The Netherlands is the new hub for explicit child abuse images and videos, with Europe accounting for 60 percent of the global child abuse content, according to an annual report by the Internet Watch Foundation. In 2016, the number of web pages with abusive content increased 19 percent from 2015.
“For many years, we’ve seen the majority of child abuse images and videos hosted in North America,” said Susie Hargreaves, chief executive of the IWF. “It has now shifted to Europe, specifically the Netherlands.”
In 2015, 57 percent of websites with abusive content were from North America. The stricter policies enforced on ISPs on the continent to identify, remove and immediately report abusive content to authorities triggered the increase in Europe, and the 37 percent decrease in North America.
Approximately 34,000 web pages were detected in Europe, including Russia and Turkey. IWF removed 57,335 pages with abusive content in 2016 and created 122,972 quality assessed unique hashes for their Image Hash List – digital fingerprints of known abusive images.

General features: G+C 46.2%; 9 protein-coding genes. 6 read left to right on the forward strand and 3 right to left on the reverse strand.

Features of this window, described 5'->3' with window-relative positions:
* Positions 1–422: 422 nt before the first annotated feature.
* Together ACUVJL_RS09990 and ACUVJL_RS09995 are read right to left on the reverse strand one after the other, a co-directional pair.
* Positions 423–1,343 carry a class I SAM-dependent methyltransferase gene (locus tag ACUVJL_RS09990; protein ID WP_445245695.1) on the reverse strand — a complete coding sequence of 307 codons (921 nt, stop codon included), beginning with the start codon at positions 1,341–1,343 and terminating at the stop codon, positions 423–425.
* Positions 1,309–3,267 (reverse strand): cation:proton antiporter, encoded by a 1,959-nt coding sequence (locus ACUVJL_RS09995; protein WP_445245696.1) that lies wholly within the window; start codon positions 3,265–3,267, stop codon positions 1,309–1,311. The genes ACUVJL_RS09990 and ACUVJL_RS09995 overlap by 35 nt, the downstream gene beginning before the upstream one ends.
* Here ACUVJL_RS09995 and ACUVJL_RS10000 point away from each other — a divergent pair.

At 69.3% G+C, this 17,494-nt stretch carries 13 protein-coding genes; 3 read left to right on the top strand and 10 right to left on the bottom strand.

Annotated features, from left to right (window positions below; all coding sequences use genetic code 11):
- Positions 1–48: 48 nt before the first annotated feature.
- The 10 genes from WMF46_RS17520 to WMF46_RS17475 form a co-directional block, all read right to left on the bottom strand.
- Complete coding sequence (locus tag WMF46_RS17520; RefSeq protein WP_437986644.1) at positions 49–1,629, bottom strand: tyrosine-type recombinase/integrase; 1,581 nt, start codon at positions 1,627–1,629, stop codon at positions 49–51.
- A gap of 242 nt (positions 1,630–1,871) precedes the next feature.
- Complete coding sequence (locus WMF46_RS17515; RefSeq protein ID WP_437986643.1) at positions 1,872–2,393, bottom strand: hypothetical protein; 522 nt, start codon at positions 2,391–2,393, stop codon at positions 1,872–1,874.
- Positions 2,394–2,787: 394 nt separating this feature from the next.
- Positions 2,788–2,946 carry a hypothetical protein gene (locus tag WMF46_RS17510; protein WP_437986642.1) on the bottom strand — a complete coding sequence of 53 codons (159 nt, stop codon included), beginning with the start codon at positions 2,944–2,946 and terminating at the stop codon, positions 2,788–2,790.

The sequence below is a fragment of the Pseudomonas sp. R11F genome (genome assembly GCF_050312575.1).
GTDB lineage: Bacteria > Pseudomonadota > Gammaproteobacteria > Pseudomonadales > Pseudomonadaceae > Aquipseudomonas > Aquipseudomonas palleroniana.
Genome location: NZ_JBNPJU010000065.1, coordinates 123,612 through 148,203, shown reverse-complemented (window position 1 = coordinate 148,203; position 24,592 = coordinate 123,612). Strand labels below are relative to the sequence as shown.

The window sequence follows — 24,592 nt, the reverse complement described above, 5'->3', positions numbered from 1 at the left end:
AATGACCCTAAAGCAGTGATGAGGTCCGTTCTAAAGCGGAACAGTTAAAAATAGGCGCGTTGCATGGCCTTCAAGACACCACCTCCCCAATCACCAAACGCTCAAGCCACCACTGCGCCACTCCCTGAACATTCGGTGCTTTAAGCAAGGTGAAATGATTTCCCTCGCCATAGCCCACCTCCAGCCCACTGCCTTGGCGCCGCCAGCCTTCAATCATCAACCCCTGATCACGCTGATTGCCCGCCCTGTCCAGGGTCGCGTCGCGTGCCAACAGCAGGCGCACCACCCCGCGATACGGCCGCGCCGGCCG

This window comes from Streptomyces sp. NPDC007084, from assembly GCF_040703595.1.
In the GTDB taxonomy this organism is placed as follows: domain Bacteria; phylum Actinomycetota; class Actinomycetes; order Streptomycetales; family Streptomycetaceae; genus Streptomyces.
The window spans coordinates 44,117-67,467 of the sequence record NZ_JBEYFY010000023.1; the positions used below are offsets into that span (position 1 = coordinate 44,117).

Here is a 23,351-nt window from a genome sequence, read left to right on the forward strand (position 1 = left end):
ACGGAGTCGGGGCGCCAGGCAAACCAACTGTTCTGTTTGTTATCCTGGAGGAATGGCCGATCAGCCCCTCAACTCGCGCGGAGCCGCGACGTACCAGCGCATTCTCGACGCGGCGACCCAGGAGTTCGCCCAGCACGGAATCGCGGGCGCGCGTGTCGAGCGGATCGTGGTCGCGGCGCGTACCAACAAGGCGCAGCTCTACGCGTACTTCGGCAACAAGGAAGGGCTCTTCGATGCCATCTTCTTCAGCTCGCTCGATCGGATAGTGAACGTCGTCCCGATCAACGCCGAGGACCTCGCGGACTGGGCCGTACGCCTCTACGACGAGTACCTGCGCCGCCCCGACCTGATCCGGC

Detecting abusive content is becoming a challenge as masking techniques used by criminals to hide it have increased 112 percent, according to the report. The number of new hidden services rose every year between 2012 and 2015, but has decreased afterwards, to 41 in 2016.
It’s hard to build a safer internet culture when criminals turn to the dark web for its use of proxy networks to host content. Because it is not indexed by search engines and is difficult to trace, IWF closely worked with national and international law enforcement in their investigation.
“The IWF is a critical player in the WePROTECT Global Alliance to end child exploitation online. I think we can all be proud that other countries look to the IWF as a model of good practice for their own reporting hotlines,” said UK’s Home Secretary, Amber Rudd MP.